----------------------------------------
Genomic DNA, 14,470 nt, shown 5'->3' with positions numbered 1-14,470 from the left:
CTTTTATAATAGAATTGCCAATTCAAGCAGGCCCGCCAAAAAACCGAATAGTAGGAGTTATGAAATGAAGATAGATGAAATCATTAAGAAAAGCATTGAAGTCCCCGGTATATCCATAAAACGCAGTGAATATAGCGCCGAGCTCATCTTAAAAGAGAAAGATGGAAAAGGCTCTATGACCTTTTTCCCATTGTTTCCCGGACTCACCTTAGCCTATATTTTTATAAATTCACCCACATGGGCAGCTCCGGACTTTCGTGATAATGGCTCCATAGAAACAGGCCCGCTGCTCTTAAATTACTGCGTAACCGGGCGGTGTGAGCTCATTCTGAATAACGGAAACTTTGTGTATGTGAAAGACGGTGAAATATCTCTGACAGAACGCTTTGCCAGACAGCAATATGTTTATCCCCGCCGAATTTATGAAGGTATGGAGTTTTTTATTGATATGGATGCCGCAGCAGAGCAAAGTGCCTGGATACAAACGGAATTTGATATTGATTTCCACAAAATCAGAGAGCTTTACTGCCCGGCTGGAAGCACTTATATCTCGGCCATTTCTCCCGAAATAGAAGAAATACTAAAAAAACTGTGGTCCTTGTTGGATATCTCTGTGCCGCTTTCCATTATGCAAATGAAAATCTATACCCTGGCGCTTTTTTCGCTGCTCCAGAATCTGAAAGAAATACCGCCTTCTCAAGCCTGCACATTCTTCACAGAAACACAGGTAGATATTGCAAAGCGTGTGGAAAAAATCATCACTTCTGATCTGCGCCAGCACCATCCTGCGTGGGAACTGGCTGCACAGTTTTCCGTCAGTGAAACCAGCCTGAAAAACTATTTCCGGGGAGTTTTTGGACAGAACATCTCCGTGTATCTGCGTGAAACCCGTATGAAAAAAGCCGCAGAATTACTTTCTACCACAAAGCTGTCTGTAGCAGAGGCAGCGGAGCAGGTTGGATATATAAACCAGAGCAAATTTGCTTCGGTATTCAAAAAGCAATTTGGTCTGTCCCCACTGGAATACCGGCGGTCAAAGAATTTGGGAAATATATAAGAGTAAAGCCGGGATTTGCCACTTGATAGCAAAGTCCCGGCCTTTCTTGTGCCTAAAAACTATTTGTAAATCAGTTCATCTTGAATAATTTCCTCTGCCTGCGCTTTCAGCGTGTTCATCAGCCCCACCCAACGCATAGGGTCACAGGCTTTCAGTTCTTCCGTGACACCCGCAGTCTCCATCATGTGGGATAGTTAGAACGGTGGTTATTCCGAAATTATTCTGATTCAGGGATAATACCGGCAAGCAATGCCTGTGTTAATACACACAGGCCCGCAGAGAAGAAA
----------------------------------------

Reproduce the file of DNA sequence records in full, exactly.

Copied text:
Genomic DNA, 14,470 nt, shown 5'->3' with positions numbered 1-14,470 from the left:
CTTTTATAATAGAATTGCCAATTCAAGCAGGCCCGCCAAAAAACCGAATAGTAGGAGTTATGAAATGAAGATAGATGAAATCATTAAGAAAAGCATTGAAGTCCCCGGTATATCCATAAAACGCAGTGAATATAGCGCCGAGCTCATCTTAAAAGAGAAAGATGGAAAAGGCTCTATGACCTTTTTCCCATTGTTTCCCGGACTCACCTTAGCCTATATTTTTATAAATTCACCCACATGGGCAGCTCCGGACTTTCGTGATAATGGCTCCATAGAAACAGGCCCGCTGCTCTTAAATTACTGCGTAACCGGGCGGTGTGAGCTCATTCTGAATAACGGAAACTTTGTGTATGTGAAAGACGGTGAAATATCTCTGACAGAACGCTTTGCCAGACAGCAATATGTTTATCCCCGCCGAATTTATGAAGGTATGGAGTTTTTTATTGATATGGATGCCGCAGCAGAGCAAAGTGCCTGGATACAAACGGAATTTGATATTGATTTCCACAAAATCAGAGAGCTTTACTGCCCGGCTGGAAGCACTTATATCTCGGCCATTTCTCCCGAAATAGAAGAAATACTAAAAAAACTGTGGTCCTTGTTGGATATCTCTGTGCCGCTTTCCATTATGCAAATGAAAATCTATACCCTGGCGCTTTTTTCGCTGCTCCAGAATCTGAAAGAAATACCGCCTTCTCAAGCCTGCACATTCTTCACAGAAACACAGGTAGATATTGCAAAGCGTGTGGAAAAAATCATCACTTCTGATCTGCGCCAGCACCATCCTGCGTGGGAACTGGCTGCACAGTTTTCCGTCAGTGAAACCAGCCTGAAAAACTATTTCCGGGGAGTTTTTGGACAGAACATCTCCGTGTATCTGCGTGAAACCCGTATGAAAAAAGCCGCAGAATTACTTTCTACCACAAAGCTGTCTGTAGCAGAGGCAGCGGAGCAGGTTGGATATATAAACCAGAGCAAATTTGCTTCGGTATTCAAAAAGCAATTTGGTCTGTCCCCACTGGAATACCGGCGGTCAAAGAATTTGGGAAATATATAAGAGTAAAGCCGGGATTTGCCACTTGATAGCAAAGTCCCGGCCTTTCTTGTGCCTAAAAACTATTTGTAAATCAGTTCATCTTGAATAATTTCCTCTGCCTGCGCTTTCAGCGTGTTCATCAGCCCCACCCAACGCATAGGGTCACAGGCTTTCAGTTCTTCCGTGACACCCGCAGTCTCCATCATGTGGGATAGTTAGAACGGTGGTTATTCCGAAATTATTCTGATTCAGGGATAATACCGGCAAGCAATGCCTGTGTTAATACACACAGGCCCGCAGAGAAGAAA